· Rep. Matheson: “Take Whatever Time It Takes To Have A Good Bill.” “But Matheson said afterward that the group will still ‘take whatever time it takes to have a good bill,’ and will ‘not be rushed by a deadline.’ House Democratic leaders have said they want to pass reform out of committee by July 31, when the House starts its summer recess.” (Lee Davidson, “Obama Meets With Matheson On Health Care,” Deseret News, 7/22/09)
Rep. Mike McMahon (D-NY): “I’m Not Convinced We Should Raise Taxes To Pay For This Until We Can Be Certain That We Have Squeezed As Much Revenue From The System As We Can.” “Instead of raising taxes, some House Democrats say, lawmakers should dig deeper to find more savings in the health system. ‘I’m not convinced we should raise taxes to pay for this until we can be certain that we have squeezed as much revenue from the system as we can,’ said Rep. Mike McMahon, D-N.Y.” (Martin Vaughan, “House Democrat: US Lawmakers Should Also Pay Health Surtax,” Dow Jones Newswires, 7/17/09)
Rep. Charlie Melancon (D-LA): “This Needs To Be Budget-Neutral, Meaning No New Dollars Are Spent Until We Find All The Savings We Can In The Current System.” “Melancon, a member of the conservative Democratic group the Blue Dog Coalition, has identified some parameters of what the healthcare reform bill should include. ‘This needs to be budget-neutral, meaning no new dollars are spent until we find all the savings we can in the current system,’ he said. ‘That means avoiding the duplication and concentrate our money on preventative medicine.’” (Keyon K. Jeff, “Congressman Elicits Local Input On The State Of Tri-Parish Healthcare,” Tri-Parish Times, 6/5/09)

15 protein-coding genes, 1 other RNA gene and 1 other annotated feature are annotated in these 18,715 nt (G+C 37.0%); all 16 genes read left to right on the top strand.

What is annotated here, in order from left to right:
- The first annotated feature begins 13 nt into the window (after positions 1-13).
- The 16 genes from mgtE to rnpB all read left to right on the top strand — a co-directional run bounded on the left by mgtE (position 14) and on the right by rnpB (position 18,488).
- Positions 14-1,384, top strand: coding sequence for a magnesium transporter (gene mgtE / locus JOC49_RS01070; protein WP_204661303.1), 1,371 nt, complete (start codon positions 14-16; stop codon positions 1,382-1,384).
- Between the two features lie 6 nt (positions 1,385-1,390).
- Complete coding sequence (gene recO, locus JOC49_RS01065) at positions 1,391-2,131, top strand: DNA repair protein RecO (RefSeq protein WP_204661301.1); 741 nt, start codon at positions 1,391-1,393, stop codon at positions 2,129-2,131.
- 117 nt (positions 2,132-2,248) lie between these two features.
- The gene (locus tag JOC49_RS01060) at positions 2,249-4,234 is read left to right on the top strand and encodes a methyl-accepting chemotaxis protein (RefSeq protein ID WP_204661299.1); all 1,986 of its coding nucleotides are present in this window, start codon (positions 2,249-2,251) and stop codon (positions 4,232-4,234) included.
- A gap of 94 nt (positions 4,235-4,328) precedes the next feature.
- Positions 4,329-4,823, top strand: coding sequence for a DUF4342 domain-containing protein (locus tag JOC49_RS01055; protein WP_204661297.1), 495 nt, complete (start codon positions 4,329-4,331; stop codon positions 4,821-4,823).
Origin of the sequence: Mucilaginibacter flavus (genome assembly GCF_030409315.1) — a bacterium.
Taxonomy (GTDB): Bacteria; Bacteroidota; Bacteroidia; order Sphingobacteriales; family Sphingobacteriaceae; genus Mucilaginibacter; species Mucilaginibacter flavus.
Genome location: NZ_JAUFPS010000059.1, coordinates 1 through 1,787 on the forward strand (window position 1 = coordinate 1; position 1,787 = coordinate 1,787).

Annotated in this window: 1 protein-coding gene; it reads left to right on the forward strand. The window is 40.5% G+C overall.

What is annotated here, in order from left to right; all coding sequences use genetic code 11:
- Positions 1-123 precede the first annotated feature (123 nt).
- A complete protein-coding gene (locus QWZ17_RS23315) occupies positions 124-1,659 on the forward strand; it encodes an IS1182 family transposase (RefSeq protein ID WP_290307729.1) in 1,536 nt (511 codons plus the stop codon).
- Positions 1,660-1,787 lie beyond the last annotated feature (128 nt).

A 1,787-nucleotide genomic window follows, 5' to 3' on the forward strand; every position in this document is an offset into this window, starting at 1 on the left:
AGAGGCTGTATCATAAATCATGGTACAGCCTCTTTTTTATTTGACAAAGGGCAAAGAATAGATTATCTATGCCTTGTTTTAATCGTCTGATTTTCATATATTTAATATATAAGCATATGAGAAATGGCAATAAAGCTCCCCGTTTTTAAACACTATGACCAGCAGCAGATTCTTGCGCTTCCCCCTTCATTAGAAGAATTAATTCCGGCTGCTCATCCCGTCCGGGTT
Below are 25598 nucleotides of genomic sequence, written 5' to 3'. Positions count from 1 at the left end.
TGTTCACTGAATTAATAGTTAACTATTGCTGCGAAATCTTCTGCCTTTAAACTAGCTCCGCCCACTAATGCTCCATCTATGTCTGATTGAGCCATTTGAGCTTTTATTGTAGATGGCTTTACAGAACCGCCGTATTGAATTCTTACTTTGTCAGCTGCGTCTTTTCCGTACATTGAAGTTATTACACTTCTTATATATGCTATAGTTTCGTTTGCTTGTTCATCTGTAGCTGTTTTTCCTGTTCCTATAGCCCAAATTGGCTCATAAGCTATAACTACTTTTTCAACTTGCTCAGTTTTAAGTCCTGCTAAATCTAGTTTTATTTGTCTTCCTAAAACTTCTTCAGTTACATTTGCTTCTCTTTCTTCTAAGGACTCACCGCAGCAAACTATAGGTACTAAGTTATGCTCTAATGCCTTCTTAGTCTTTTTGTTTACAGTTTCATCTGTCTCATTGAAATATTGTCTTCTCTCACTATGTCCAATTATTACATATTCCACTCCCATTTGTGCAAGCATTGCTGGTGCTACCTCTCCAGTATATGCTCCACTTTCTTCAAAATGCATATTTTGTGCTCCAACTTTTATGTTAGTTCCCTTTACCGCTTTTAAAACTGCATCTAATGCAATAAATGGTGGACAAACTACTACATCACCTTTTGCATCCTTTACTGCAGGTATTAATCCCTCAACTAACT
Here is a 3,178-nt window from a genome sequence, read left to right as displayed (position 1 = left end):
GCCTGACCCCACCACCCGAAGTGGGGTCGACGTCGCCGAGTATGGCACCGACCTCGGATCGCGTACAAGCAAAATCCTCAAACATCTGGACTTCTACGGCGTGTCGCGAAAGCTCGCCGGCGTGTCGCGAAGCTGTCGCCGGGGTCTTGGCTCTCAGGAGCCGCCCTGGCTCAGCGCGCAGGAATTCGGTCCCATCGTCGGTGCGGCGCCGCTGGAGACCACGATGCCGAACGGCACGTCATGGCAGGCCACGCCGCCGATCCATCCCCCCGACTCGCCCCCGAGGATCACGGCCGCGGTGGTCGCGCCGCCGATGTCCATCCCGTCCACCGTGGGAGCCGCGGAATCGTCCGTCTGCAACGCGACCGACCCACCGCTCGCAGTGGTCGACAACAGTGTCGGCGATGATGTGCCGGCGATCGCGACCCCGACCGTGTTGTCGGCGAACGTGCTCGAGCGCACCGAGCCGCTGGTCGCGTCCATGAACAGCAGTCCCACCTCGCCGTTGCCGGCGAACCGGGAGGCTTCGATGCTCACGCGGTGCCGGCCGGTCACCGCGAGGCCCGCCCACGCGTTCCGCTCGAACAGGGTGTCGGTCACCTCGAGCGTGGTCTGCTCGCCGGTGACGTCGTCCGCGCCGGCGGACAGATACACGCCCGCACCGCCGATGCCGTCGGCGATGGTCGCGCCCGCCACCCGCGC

Rep. Michael Michaud (D-ME): “Businesses Are Having A Hard Enough Time Providing Coverage For Their Employees. … It Would Be Going In The Wrong Direction To Tax Businesses.” “In the House of Representatives, Rep. Michael Michaud of Maine’s second district said he is ‘not wedded to [Obama’s] time frame; I’m wedded to the idea that we do what is right for the country.’ As a fiscally conservative ‘blue dog’ Democrat, Michaud said, one of his primary concerns is how much the health care reform will cost and how it might be funded. He is opposed to taxing employer-sponsored benefits, one idea that has been floated. ‘Businesses are having a hard enough time providing coverage for their employees,’ he said. ‘It would be going in the wrong direction to tax businesses.’” (Meg Haskell, “Maine Leaders Weigh In On Health Care Bills,” Bangor Daily News, 6/27/09)
Rep. Scott Murphy (D-NY): “I Don’t Think This Is The Right Way To Pay For Health Care Reform.” “The plan, which would impose a surtax on individuals making more than $280,000 and couples making more than $400,000, is part of a bill the House could vote on by the end of the month. ‘The bill needs to be more focused on taking costs out of the system,’ said Rep. Scott Murphy, D-Glens Falls. ‘I don’t think this is the right way to pay for health care reform.’” (Brian Tumulty, “Health Plan Tax Meets Resistance,” Democrat And Chronicle, 7/20/09)